Lesson Number 2 – In the US, a kick off time simply means the time that all players will be on the pitch, not when the game will actually start.
It was as if someone had sent a message to the referee to say “hang on a minute mate, Scottie hasn’t got his gallon of Dr Pepper and his Florida Corn Dog on a stick yet”….Eventually at 8.42pm the game started. Both teams went at each other at dogs possessed. The crowd were colourful and it took all of 90 seconds before the first firework was launched. Note I said firework – not flare. This was a fully fledged repeated bangs and bright lights in the air variety. The fireworks went off at regular intervals – I waited with anticipation to see who was going to hold up the Catherine Wheel but nobody seemed that keen. On the pitch the Columbian goalkeeper was doing a fantastic impression of a Floridian Manatee and both Mexican goals were his fault.
I noticed another things that was strange – thinking that the game was part of some new trial by FIFA to make the life of the Linesman easier there were vertical lines across the pitch at regular intervals – ideal for spotting those marginal decisions…However I then noticed these were simply lines left over from an American Football game the previous weekend and they had simply not bothered to paint them out as we do in this country (Marketing tip for Dulux/Crown – develop a paint that is actually made of grass extract and will therefor blend in better for use by clubs like Wycombe, Reading and Watford who share their grounds with Rugby Union teams instead of the strange off green they use now).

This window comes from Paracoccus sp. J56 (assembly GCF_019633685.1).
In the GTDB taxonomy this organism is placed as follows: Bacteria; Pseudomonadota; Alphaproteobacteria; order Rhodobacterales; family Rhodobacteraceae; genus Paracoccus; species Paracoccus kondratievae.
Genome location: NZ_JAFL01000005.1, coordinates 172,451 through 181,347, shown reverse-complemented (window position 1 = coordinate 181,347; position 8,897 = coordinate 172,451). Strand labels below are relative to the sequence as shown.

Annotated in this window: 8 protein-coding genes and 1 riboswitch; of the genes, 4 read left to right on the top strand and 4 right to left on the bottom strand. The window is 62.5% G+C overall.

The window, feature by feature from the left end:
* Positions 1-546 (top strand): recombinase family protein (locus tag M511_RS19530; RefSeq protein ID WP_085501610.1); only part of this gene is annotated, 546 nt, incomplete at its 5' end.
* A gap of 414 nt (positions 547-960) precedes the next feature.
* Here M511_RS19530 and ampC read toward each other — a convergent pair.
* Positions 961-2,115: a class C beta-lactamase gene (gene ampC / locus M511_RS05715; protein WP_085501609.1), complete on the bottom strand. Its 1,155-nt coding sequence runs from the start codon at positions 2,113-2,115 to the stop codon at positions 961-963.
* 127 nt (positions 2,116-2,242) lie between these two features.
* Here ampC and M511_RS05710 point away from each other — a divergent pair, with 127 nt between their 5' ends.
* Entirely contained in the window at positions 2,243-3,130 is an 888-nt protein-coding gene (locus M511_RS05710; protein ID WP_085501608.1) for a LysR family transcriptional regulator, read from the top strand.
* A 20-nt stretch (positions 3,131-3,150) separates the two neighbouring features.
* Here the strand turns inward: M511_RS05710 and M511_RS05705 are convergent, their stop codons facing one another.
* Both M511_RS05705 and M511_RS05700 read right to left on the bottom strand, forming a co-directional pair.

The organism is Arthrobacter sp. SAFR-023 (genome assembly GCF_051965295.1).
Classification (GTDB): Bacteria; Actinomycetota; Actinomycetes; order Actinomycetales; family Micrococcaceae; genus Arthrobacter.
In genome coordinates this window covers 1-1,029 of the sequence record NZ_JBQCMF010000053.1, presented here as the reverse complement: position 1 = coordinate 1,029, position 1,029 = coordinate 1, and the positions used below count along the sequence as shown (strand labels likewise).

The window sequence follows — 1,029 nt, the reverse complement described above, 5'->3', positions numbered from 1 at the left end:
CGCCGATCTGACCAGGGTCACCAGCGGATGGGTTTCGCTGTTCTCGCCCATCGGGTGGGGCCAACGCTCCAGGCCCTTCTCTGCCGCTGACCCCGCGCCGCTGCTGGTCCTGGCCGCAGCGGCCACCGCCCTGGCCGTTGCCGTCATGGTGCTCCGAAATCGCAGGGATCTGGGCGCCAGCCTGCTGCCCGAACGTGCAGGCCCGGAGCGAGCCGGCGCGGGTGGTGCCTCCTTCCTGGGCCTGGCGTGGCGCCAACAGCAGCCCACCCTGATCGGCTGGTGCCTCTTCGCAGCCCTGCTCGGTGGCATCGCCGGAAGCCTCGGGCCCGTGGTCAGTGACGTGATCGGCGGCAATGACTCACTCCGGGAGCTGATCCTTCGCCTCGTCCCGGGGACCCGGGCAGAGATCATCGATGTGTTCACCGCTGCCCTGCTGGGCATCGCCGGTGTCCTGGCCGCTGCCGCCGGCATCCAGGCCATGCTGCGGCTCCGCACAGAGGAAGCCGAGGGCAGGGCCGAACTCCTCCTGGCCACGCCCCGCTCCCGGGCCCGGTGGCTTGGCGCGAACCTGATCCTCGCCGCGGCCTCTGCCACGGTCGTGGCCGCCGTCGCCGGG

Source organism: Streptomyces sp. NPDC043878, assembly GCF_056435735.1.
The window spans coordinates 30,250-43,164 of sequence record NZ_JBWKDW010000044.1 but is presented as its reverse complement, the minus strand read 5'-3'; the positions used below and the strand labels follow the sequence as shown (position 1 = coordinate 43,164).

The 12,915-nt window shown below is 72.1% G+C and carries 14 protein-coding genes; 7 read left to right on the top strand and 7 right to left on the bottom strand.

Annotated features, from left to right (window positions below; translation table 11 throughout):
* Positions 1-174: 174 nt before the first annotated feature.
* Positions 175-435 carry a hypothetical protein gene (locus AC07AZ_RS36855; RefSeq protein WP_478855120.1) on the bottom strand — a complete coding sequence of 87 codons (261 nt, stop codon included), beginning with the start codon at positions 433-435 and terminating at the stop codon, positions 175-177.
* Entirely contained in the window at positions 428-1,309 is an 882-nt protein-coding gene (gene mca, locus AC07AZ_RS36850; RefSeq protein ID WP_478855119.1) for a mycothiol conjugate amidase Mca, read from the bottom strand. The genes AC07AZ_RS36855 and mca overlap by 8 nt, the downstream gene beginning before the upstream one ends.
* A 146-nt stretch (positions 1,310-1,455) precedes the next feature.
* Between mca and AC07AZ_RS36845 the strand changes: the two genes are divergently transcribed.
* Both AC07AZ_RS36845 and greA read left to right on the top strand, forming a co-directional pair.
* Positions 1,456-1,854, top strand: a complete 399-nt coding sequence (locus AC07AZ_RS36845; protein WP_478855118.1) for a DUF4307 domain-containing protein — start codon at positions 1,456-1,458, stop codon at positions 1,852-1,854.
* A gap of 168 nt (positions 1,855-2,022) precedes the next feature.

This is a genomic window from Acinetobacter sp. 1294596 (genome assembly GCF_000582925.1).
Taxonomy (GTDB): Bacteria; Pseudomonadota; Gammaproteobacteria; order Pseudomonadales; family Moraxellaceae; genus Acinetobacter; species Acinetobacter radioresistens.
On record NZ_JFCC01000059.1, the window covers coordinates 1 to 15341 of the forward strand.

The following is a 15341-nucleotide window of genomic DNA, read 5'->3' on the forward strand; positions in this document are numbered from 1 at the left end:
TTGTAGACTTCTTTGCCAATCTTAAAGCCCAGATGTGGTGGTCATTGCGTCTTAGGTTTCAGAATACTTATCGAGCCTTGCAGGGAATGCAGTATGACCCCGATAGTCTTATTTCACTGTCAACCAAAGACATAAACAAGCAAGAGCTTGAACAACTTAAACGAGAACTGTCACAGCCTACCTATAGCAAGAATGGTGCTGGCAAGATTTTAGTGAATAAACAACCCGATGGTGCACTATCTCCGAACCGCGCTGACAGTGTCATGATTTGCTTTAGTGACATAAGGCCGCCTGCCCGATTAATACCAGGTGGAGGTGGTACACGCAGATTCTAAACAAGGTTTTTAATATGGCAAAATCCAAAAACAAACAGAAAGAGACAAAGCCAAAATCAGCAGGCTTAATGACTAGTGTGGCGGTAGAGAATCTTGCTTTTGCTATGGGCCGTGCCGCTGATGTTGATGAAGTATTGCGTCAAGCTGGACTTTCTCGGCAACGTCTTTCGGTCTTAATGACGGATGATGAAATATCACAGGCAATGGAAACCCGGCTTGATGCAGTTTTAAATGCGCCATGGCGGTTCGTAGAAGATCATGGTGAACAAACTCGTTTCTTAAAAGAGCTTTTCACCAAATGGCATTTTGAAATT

That was not the only strange thing – the whole end of the stadium was missing – it was as if a huge crane had come along in the night and removed the two tier structure, and replaced it with a puny scoreboard.
Couldn’t tell you who won it in the end. I got board and decided to go home.
Lesson number 3 – When you park in the parking lots at major events/theme parks in the US, make a note of your parking lot AND your car number plate. Sneaking out early to avoid the traffic then spending 40 minutes looking for your car is not the best use of time.
The Stadium – The Florida Citrus Bowl
1610 West Church Street, Orlando FL32805
Capacity: 65,438 All Seater
The Florida Citrus Bowl is the main stadium used by the University of Florida for their home matches in the American Football College league. The stadium was opened in 1936 with a 10,000 capacity, and has been expanded over the course of time – especially for the 1994 World Cup finals when it held over 70,000 spectators. The stadium is currently being redeveloped as part of a $1bn programme which will see the capacity raised again to over 70,000. The two side stands are triple tier with floodlights sitting atop. The seats are of the cheap bench variety. Behind the goal (one end is open) the stand is single tier. All three stands are open air.
How to get to the Citrus Bowl
The stadium sits around a mile or so west of Downtown Orlando – which is 20 miles north of the tourist area refered to as Kissimmee / Lake Buena Vista or Disney World Resort. The only real option is driving. You can exit the I-4 Interstate at junction 82A, B or C and just follow Church Street westwards, or you can take the East-West Expressway and exit at Lake Lorna. Parking is plentiful around the stadium and costs $8.